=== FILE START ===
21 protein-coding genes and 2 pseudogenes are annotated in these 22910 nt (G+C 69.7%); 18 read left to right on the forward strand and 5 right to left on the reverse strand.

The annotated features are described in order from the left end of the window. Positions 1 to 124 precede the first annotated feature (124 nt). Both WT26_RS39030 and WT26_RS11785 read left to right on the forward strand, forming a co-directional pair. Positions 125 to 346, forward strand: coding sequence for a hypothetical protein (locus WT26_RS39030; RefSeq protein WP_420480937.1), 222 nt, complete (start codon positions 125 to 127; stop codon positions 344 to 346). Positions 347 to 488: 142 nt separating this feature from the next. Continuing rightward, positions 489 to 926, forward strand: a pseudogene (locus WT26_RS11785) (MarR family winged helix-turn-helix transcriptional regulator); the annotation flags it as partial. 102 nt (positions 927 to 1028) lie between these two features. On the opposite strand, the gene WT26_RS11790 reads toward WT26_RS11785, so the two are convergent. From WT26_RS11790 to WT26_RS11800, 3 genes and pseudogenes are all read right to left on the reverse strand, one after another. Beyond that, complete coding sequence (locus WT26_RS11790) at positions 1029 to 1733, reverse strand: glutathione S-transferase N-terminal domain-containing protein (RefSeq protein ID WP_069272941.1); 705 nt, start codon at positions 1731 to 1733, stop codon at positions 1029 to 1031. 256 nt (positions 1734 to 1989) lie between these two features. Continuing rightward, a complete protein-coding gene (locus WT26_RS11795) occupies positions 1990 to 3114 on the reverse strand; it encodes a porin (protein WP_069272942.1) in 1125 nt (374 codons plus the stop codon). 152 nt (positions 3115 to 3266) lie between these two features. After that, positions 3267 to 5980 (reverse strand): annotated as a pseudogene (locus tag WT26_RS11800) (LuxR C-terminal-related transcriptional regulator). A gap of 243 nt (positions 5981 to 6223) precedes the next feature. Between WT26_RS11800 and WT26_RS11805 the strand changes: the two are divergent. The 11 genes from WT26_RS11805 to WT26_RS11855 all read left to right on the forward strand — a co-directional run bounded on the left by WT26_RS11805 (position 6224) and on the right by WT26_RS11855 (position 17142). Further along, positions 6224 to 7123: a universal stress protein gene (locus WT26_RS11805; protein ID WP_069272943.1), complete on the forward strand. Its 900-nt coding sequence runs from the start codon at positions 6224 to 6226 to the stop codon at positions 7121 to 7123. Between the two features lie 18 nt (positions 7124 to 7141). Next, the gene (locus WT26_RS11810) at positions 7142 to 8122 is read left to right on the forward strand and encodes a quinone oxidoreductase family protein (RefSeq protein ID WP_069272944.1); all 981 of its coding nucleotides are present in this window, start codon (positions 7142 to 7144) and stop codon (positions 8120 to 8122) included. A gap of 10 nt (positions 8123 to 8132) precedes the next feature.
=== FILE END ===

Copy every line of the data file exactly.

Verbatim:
21 protein-coding genes and 2 pseudogenes are annotated in these 22910 nt (G+C 69.7%); 18 read left to right on the forward strand and 5 right to left on the reverse strand.

The annotated features are described in order from the left end of the window. Positions 1 to 124 precede the first annotated feature (124 nt). Both WT26_RS39030 and WT26_RS11785 read left to right on the forward strand, forming a co-directional pair. Positions 125 to 346, forward strand: coding sequence for a hypothetical protein (locus WT26_RS39030; RefSeq protein WP_420480937.1), 222 nt, complete (start codon positions 125 to 127; stop codon positions 344 to 346). Positions 347 to 488: 142 nt separating this feature from the next. Continuing rightward, positions 489 to 926, forward strand: a pseudogene (locus WT26_RS11785) (MarR family winged helix-turn-helix transcriptional regulator); the annotation flags it as partial. 102 nt (positions 927 to 1028) lie between these two features. On the opposite strand, the gene WT26_RS11790 reads toward WT26_RS11785, so the two are convergent. From WT26_RS11790 to WT26_RS11800, 3 genes and pseudogenes are all read right to left on the reverse strand, one after another. Beyond that, complete coding sequence (locus WT26_RS11790) at positions 1029 to 1733, reverse strand: glutathione S-transferase N-terminal domain-containing protein (RefSeq protein ID WP_069272941.1); 705 nt, start codon at positions 1731 to 1733, stop codon at positions 1029 to 1031. 256 nt (positions 1734 to 1989) lie between these two features. Continuing rightward, a complete protein-coding gene (locus WT26_RS11795) occupies positions 1990 to 3114 on the reverse strand; it encodes a porin (protein WP_069272942.1) in 1125 nt (374 codons plus the stop codon). 152 nt (positions 3115 to 3266) lie between these two features. After that, positions 3267 to 5980 (reverse strand): annotated as a pseudogene (locus tag WT26_RS11800) (LuxR C-terminal-related transcriptional regulator). A gap of 243 nt (positions 5981 to 6223) precedes the next feature. Between WT26_RS11800 and WT26_RS11805 the strand changes: the two are divergent. The 11 genes from WT26_RS11805 to WT26_RS11855 all read left to right on the forward strand — a co-directional run bounded on the left by WT26_RS11805 (position 6224) and on the right by WT26_RS11855 (position 17142). Further along, positions 6224 to 7123: a universal stress protein gene (locus WT26_RS11805; protein ID WP_069272943.1), complete on the forward strand. Its 900-nt coding sequence runs from the start codon at positions 6224 to 6226 to the stop codon at positions 7121 to 7123. Between the two features lie 18 nt (positions 7124 to 7141). Next, the gene (locus WT26_RS11810) at positions 7142 to 8122 is read left to right on the forward strand and encodes a quinone oxidoreductase family protein (RefSeq protein ID WP_069272944.1); all 981 of its coding nucleotides are present in this window, start codon (positions 7142 to 7144) and stop codon (positions 8120 to 8122) included. A gap of 10 nt (positions 8123 to 8132) precedes the next feature.